Do It In Public – the collective

Our Do It In Public exhibition is taking shape and the collective is pulling together to develop some really interesting approaches and responses to urban wastelands. The group of artists, designers, film makers, architects and landscape architects that are involved in the exhibition have taken various approaches to question, record and redefine what our modern cities do for us and how we can ask for more. Over the next wee while we will be giving over some of our blog entries to the members of the wasteland collective and the Do It In Public exhibitors to give you a taster of the exhibition work!

Watch this space…

‘Do it in public’!

We’ve been busy developing our plans for a follow up exhibition on the 19th of July, we are please to say we’ve had a brilliant bunch of collaborators get in touch, all with really interesting and original projects! Now we’re putting it all together: working with artists to reveal what urban wastelands are, and with designers and landscape architects to suggest ideas for what they could be.  Having looked through all the projects, we thought one thing that pulled them all together was that they seek for ways to do more in the public realm…… which gave us our ‘thought provoking’ exhibition title…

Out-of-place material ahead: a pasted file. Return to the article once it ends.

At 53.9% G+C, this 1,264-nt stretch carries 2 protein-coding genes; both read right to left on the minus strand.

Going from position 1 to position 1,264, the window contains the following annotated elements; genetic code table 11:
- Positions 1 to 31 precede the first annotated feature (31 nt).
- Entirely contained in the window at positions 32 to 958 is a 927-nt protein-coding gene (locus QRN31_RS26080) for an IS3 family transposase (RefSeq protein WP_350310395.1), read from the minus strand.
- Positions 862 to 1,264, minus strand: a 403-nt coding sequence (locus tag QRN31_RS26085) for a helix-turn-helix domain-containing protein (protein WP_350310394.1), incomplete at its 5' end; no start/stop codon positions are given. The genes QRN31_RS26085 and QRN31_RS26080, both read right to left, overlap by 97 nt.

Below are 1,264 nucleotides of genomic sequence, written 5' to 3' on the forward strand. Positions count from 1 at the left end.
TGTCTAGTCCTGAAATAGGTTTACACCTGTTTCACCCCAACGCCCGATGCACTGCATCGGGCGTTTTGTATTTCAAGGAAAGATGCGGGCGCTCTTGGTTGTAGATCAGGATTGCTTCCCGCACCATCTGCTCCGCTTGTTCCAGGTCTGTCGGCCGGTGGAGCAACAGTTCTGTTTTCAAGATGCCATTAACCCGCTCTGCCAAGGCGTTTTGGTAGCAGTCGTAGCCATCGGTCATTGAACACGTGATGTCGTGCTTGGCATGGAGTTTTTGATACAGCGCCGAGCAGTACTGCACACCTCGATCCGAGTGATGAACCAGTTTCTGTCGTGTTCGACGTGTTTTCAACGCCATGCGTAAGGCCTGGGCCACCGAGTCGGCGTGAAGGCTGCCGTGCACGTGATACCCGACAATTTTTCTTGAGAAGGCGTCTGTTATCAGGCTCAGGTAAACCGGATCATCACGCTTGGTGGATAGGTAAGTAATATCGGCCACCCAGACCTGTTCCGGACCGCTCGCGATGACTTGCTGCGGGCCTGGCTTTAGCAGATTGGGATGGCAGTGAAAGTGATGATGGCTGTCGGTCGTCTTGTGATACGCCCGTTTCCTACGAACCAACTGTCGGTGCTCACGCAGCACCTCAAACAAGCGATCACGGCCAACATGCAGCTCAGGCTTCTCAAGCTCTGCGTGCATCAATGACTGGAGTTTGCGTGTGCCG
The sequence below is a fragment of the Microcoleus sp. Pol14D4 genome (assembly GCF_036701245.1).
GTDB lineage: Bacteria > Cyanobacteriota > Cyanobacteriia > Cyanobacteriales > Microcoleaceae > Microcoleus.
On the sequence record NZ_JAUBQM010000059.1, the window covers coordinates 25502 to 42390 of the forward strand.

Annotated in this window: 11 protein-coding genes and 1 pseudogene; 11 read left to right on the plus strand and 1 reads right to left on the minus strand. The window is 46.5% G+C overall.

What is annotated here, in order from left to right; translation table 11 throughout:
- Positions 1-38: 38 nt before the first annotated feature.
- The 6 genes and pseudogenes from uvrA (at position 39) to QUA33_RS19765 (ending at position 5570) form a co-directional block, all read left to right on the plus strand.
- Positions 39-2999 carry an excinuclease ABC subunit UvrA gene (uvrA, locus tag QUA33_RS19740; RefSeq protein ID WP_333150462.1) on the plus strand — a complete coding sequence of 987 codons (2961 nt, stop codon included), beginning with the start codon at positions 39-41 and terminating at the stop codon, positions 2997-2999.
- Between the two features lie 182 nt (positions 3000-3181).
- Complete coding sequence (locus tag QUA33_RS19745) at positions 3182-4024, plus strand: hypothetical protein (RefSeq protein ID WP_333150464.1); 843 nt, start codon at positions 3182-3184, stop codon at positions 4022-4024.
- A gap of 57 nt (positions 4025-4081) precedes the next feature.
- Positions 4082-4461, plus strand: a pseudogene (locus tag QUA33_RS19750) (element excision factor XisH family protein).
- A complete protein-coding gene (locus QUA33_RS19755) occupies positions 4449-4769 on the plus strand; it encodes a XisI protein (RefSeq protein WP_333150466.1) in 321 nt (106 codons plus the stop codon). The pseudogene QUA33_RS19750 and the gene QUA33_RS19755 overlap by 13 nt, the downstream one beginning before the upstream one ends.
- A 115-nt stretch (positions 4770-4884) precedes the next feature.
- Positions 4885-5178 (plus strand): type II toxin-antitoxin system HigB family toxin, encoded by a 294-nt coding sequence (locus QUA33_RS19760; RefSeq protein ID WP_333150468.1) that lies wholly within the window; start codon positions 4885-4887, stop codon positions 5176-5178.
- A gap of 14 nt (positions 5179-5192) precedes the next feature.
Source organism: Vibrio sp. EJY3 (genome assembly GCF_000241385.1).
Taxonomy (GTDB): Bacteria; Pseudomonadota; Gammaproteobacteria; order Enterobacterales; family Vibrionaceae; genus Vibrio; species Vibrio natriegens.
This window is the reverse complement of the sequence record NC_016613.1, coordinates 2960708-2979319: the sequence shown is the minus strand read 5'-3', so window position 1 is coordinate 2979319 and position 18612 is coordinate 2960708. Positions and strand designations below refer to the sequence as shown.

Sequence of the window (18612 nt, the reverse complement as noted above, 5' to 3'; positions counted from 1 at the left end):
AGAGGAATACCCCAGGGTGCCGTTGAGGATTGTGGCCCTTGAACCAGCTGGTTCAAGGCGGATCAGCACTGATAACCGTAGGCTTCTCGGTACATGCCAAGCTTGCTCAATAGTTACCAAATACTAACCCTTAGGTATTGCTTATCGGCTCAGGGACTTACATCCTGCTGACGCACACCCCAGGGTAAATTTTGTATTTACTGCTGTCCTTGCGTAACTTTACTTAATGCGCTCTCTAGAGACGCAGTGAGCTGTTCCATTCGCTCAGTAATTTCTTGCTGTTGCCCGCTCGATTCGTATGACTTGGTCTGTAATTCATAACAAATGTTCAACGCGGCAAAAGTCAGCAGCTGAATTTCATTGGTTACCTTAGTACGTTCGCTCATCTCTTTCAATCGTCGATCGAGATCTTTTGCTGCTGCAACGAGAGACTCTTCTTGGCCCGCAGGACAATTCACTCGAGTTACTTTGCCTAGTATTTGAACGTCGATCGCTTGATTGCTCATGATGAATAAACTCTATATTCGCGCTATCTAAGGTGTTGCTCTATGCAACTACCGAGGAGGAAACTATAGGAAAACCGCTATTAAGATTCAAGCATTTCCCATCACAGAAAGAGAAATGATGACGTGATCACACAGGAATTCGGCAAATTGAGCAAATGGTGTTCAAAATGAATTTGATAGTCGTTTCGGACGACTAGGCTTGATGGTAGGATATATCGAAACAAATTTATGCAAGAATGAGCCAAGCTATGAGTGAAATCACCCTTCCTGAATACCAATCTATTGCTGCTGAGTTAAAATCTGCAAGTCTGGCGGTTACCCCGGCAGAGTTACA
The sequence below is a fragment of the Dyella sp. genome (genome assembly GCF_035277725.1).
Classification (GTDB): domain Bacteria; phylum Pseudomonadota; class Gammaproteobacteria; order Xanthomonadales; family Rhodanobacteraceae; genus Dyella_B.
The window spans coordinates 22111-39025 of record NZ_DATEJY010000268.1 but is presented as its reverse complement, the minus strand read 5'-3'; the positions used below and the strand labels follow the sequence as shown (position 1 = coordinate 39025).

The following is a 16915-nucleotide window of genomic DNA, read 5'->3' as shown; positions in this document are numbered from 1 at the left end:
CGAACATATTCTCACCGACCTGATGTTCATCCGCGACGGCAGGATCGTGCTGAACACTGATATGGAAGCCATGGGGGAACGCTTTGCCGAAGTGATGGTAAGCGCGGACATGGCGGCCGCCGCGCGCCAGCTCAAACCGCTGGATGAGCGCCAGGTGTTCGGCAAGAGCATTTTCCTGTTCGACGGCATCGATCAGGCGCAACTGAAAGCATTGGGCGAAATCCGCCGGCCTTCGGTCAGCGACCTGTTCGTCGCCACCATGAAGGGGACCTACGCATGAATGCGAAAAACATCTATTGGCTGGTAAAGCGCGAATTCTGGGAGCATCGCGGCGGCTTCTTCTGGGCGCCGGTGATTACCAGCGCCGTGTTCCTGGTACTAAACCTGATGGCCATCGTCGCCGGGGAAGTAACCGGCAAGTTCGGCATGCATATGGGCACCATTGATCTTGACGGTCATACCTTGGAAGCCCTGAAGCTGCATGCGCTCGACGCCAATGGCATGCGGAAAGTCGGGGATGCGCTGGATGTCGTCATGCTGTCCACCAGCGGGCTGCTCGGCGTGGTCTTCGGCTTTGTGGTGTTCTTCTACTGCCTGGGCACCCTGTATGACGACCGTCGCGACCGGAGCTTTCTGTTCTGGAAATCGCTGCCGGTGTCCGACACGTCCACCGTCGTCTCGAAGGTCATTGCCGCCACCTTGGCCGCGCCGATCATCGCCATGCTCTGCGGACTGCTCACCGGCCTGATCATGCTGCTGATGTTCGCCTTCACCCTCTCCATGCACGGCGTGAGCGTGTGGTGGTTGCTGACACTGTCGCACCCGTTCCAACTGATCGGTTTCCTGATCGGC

‘Do It In Public’!

We hope that the city’s decision makers and planners will be listening when we animate and illustrate the things we’d like to use our public open spaces for. It’s about having a freedom to do the things we love but in our collective urban environment: art, music, dance, learning, growing, eating, drinking…

do it in public logo

upcycled palette stools..easy peasy!